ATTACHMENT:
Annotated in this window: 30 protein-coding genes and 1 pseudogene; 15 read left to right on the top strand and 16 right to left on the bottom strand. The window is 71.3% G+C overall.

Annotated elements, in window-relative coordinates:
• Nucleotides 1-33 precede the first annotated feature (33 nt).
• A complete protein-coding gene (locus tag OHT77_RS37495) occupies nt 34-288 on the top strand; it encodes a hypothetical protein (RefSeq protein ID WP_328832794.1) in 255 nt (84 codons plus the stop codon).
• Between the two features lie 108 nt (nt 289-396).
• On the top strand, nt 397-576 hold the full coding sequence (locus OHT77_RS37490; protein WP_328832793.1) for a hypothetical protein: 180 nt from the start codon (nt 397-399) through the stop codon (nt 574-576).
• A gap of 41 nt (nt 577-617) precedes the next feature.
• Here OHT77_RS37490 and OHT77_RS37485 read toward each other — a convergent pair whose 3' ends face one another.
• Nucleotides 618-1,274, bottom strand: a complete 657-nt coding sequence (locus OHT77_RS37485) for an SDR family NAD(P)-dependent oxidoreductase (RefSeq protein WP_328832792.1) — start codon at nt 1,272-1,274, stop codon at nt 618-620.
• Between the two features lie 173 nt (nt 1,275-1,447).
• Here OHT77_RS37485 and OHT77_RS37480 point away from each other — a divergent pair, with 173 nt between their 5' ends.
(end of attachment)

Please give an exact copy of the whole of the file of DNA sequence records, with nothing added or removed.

Annotated in this window: 30 protein-coding genes and 1 pseudogene; 15 read left to right on the top strand and 16 right to left on the bottom strand. The window is 71.3% G+C overall.

Annotated elements, in window-relative coordinates:
• Nucleotides 1-33 precede the first annotated feature (33 nt).
• A complete protein-coding gene (locus tag OHT77_RS37495) occupies nt 34-288 on the top strand; it encodes a hypothetical protein (RefSeq protein ID WP_328832794.1) in 255 nt (84 codons plus the stop codon).
• Between the two features lie 108 nt (nt 289-396).
• On the top strand, nt 397-576 hold the full coding sequence (locus OHT77_RS37490; protein WP_328832793.1) for a hypothetical protein: 180 nt from the start codon (nt 397-399) through the stop codon (nt 574-576).
• A gap of 41 nt (nt 577-617) precedes the next feature.
• Here OHT77_RS37490 and OHT77_RS37485 read toward each other — a convergent pair whose 3' ends face one another.
• Nucleotides 618-1,274, bottom strand: a complete 657-nt coding sequence (locus OHT77_RS37485) for an SDR family NAD(P)-dependent oxidoreductase (RefSeq protein WP_328832792.1) — start codon at nt 1,272-1,274, stop codon at nt 618-620.
• Between the two features lie 173 nt (nt 1,275-1,447).
• Here OHT77_RS37485 and OHT77_RS37480 point away from each other — a divergent pair, with 173 nt between their 5' ends.